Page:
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5 things to know about the new omicron variant of COVID-19

The World Health Organization designated a new “variant of concern,” naming it “omicron” after a letter in the Greek alphabet.

SEATTLE — South African scientists identified a new version of the coronavirus this week that they say is behind a recent spike in COVID-19 infections in Gauteng, the country’s most populous province. 

It's unclear where the new variant first emerged, but scientists in South Africa first alerted the World Health Organization and it has now been seen in travelers to Belgium, Botswana, Hong Kong and Israel.

There are no known cases of the omicron variant in the U.S. as of Friday. KING 5 answers five common questions about the new strain:

Will current vaccines prevent contracting the variant?

Dr. Deborah Fuller with UW Medicine said Friday that research is still underway to determine whether this particular variant of the virus will be resistant to vaccines.

"We still have to do some experiments in the lab to confirm that," Fuller said. "That's very easily done. We just get the sequences for the virus and then we can test in the lab whether or not antibody responses induced by our vaccines are going to be able to neutralize it. Also, there are other sorts of tests that we can do. We can test whether antivirals are effective against it. Until we know for sure, we don't really know how concerning this is in terms of a vaccine, but we're prepared. After a few years of studying this, there's labs all over the world, including many labs right here in Seattle, getting mobilized right now to study this virus and see how resistant to vaccines it is."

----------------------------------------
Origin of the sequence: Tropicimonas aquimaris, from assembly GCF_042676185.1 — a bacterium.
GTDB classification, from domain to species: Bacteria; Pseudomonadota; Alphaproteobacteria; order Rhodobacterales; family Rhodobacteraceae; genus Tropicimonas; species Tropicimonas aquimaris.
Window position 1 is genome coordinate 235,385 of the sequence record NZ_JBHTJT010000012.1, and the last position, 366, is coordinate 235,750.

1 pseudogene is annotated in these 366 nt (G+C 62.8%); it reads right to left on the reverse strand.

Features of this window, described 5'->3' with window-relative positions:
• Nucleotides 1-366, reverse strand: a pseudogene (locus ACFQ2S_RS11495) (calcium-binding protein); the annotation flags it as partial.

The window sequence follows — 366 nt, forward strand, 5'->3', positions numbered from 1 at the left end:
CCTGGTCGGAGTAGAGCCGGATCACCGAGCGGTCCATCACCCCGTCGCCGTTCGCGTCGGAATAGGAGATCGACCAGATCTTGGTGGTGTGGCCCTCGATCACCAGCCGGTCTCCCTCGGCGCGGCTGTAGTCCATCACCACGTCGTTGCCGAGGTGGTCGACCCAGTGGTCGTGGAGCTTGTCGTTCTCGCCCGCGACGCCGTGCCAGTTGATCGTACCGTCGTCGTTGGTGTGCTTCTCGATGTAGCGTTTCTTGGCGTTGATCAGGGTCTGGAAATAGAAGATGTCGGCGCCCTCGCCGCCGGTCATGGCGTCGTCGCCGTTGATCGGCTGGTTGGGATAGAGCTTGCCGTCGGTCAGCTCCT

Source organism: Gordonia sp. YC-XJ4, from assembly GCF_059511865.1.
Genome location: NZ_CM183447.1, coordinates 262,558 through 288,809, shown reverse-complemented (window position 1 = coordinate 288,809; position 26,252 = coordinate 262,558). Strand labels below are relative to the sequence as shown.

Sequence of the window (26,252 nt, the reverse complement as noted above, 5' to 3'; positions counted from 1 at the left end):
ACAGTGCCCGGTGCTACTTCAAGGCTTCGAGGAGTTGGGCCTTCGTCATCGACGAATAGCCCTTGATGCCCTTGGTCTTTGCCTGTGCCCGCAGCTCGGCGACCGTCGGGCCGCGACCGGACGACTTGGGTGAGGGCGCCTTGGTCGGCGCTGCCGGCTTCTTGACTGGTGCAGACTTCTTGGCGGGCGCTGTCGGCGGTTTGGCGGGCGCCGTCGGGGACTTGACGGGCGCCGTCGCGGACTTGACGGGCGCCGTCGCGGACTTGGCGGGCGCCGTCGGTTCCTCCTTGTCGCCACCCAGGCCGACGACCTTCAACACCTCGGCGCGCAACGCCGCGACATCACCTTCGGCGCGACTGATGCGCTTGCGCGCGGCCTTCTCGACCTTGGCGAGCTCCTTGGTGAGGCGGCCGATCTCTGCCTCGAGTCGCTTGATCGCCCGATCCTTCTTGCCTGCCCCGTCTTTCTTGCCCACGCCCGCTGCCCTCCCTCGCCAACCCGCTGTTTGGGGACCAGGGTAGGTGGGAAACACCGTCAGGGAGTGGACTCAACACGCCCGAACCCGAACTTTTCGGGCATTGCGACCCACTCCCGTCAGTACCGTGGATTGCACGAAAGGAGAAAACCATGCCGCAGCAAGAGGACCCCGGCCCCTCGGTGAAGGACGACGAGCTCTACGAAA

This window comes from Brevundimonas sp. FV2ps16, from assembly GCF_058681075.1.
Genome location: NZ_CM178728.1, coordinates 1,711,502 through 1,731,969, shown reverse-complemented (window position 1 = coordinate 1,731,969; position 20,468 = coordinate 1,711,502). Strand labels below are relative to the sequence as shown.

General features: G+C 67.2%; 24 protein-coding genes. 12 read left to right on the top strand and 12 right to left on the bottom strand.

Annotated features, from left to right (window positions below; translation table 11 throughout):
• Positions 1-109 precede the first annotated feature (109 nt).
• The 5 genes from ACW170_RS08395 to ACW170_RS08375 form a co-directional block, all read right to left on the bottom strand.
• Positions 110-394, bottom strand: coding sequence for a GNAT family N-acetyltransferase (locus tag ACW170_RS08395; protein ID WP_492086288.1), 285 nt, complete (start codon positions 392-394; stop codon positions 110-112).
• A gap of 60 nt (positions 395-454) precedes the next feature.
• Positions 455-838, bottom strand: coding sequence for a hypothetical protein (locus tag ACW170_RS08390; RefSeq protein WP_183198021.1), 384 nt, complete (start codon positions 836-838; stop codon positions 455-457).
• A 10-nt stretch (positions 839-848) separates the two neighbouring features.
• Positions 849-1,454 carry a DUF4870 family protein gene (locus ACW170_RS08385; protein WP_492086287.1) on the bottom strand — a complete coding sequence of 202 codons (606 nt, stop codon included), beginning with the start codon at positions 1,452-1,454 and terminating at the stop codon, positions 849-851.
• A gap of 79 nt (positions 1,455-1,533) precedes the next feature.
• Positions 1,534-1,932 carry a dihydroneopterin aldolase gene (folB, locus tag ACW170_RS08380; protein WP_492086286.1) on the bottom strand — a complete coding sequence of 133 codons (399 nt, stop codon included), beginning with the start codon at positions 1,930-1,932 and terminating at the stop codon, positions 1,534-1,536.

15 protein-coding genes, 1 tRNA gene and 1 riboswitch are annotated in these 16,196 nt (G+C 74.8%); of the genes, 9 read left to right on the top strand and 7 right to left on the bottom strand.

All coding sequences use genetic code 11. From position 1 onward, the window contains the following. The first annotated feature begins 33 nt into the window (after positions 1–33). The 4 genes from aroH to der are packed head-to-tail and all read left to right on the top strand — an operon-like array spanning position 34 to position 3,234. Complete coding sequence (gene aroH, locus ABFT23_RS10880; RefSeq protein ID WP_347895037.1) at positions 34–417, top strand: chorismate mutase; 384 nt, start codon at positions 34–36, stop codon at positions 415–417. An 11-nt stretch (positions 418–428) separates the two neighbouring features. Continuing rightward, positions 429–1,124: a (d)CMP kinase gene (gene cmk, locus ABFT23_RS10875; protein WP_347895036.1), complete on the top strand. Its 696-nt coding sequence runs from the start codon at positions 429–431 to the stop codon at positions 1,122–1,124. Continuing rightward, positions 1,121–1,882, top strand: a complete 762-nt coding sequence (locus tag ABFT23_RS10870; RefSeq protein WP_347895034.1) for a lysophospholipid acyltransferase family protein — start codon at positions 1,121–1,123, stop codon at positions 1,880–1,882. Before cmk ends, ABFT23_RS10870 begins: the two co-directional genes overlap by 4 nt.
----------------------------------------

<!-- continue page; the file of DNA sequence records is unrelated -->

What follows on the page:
What happens if another vaccine is needed?

Several vaccine manufacturers have already confirmed they are studying the variant and the effectiveness of their formulas against it. Moderna, for example, released a statement describing its plans, including a program to "rapidly advance an Omicron-specific booster candidate" if needed.

Why is it a "variant of concern"?

The World Health Organization identifies both "Variants of Interest" and "Variants of Concern." You can view their full definitions here. A variant of concern must be associated with one of several specific changes at a degree of "global public health significance." 

According to the WHO, those include an "increase in transmissibility or detrimental change in COVID-19 epidemiology," an "increase in virulence or change in clinical disease presentation," or a "decrease in effectiveness of public health and social measures or available diagnostics, vaccines, [or] therapeutics."

Is it in Washington?

As of Friday afternoon, the variant had not been reported in the United States. Work is underway to develop diagnostic tests and study transmission.

Is this variant more contagious? More dangerous?

The WHO said Friday that there are still a lot of questions left to be answered, including the degree of severity. Dr. Maria Van Kerkhove, COVID-19 Technical Lead for the WHO Health Emergencies Program, said in a release that "there are many studies underway. There is a lot of work that is ongoing in South Africa and in other countries to better characterize the variant itself in terms of transmissibility, in terms of severity and any impact on countermeasures like diagnostics, therapeutics or vaccine. So far there's little information but those studies are underway."

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